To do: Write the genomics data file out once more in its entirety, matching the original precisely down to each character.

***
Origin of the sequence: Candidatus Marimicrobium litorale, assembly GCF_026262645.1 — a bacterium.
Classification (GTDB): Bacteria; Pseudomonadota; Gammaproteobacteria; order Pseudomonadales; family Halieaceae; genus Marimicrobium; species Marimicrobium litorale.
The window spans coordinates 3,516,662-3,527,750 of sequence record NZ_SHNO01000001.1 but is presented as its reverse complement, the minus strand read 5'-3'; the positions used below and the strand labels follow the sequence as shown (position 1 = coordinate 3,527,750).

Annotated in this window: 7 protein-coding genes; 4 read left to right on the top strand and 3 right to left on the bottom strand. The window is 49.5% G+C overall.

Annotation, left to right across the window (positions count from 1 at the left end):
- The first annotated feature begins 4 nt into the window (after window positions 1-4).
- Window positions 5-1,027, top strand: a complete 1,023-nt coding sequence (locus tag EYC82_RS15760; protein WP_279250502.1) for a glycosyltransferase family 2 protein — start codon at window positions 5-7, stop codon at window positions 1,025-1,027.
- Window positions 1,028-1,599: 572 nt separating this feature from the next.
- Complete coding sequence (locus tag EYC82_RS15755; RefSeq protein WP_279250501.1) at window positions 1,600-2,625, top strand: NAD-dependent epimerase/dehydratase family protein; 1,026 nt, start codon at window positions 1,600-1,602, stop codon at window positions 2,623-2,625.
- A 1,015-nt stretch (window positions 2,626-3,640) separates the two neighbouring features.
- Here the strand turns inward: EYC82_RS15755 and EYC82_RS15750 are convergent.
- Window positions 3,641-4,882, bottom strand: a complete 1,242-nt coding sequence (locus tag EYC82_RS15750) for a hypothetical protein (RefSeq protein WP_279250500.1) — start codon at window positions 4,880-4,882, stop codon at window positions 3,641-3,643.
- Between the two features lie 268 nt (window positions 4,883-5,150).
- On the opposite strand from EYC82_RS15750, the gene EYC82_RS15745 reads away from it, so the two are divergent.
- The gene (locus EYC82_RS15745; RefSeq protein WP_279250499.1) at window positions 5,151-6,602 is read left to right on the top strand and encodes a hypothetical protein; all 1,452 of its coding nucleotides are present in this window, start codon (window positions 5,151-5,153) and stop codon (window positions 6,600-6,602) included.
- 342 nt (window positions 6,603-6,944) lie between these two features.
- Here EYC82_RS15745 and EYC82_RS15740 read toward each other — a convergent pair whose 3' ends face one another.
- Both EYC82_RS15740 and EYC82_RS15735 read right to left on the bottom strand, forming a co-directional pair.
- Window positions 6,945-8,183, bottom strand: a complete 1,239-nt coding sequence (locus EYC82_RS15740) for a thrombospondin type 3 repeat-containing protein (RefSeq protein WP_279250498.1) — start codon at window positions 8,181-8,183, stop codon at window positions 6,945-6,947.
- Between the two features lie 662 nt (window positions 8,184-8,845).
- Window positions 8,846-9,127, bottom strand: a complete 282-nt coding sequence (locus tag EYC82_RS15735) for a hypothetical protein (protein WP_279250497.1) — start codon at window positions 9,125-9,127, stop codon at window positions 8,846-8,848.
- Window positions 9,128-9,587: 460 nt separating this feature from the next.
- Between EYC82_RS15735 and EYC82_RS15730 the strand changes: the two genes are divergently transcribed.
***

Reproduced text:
Origin of the sequence: Candidatus Marimicrobium litorale, assembly GCF_026262645.1 — a bacterium.
Classification (GTDB): Bacteria; Pseudomonadota; Gammaproteobacteria; order Pseudomonadales; family Halieaceae; genus Marimicrobium; species Marimicrobium litorale.
The window spans coordinates 3,516,662-3,527,750 of sequence record NZ_SHNO01000001.1 but is presented as its reverse complement, the minus strand read 5'-3'; the positions used below and the strand labels follow the sequence as shown (position 1 = coordinate 3,527,750).

Annotated in this window: 7 protein-coding genes; 4 read left to right on the top strand and 3 right to left on the bottom strand. The window is 49.5% G+C overall.

Annotation, left to right across the window (positions count from 1 at the left end):
- The first annotated feature begins 4 nt into the window (after window positions 1-4).
- Window positions 5-1,027, top strand: a complete 1,023-nt coding sequence (locus tag EYC82_RS15760; protein WP_279250502.1) for a glycosyltransferase family 2 protein — start codon at window positions 5-7, stop codon at window positions 1,025-1,027.
- Window positions 1,028-1,599: 572 nt separating this feature from the next.
- Complete coding sequence (locus tag EYC82_RS15755; RefSeq protein WP_279250501.1) at window positions 1,600-2,625, top strand: NAD-dependent epimerase/dehydratase family protein; 1,026 nt, start codon at window positions 1,600-1,602, stop codon at window positions 2,623-2,625.
- A 1,015-nt stretch (window positions 2,626-3,640) separates the two neighbouring features.
- Here the strand turns inward: EYC82_RS15755 and EYC82_RS15750 are convergent.
- Window positions 3,641-4,882, bottom strand: a complete 1,242-nt coding sequence (locus tag EYC82_RS15750) for a hypothetical protein (RefSeq protein WP_279250500.1) — start codon at window positions 4,880-4,882, stop codon at window positions 3,641-3,643.
- Between the two features lie 268 nt (window positions 4,883-5,150).
- On the opposite strand from EYC82_RS15750, the gene EYC82_RS15745 reads away from it, so the two are divergent.
- The gene (locus EYC82_RS15745; RefSeq protein WP_279250499.1) at window positions 5,151-6,602 is read left to right on the top strand and encodes a hypothetical protein; all 1,452 of its coding nucleotides are present in this window, start codon (window positions 5,151-5,153) and stop codon (window positions 6,600-6,602) included.
- 342 nt (window positions 6,603-6,944) lie between these two features.
- Here EYC82_RS15745 and EYC82_RS15740 read toward each other — a convergent pair whose 3' ends face one another.
- Both EYC82_RS15740 and EYC82_RS15735 read right to left on the bottom strand, forming a co-directional pair.
- Window positions 6,945-8,183, bottom strand: a complete 1,239-nt coding sequence (locus EYC82_RS15740) for a thrombospondin type 3 repeat-containing protein (RefSeq protein WP_279250498.1) — start codon at window positions 8,181-8,183, stop codon at window positions 6,945-6,947.
- Between the two features lie 662 nt (window positions 8,184-8,845).
- Window positions 8,846-9,127, bottom strand: a complete 282-nt coding sequence (locus tag EYC82_RS15735) for a hypothetical protein (protein WP_279250497.1) — start codon at window positions 9,125-9,127, stop codon at window positions 8,846-8,848.
- Window positions 9,128-9,587: 460 nt separating this feature from the next.
- Between EYC82_RS15735 and EYC82_RS15730 the strand changes: the two genes are divergently transcribed.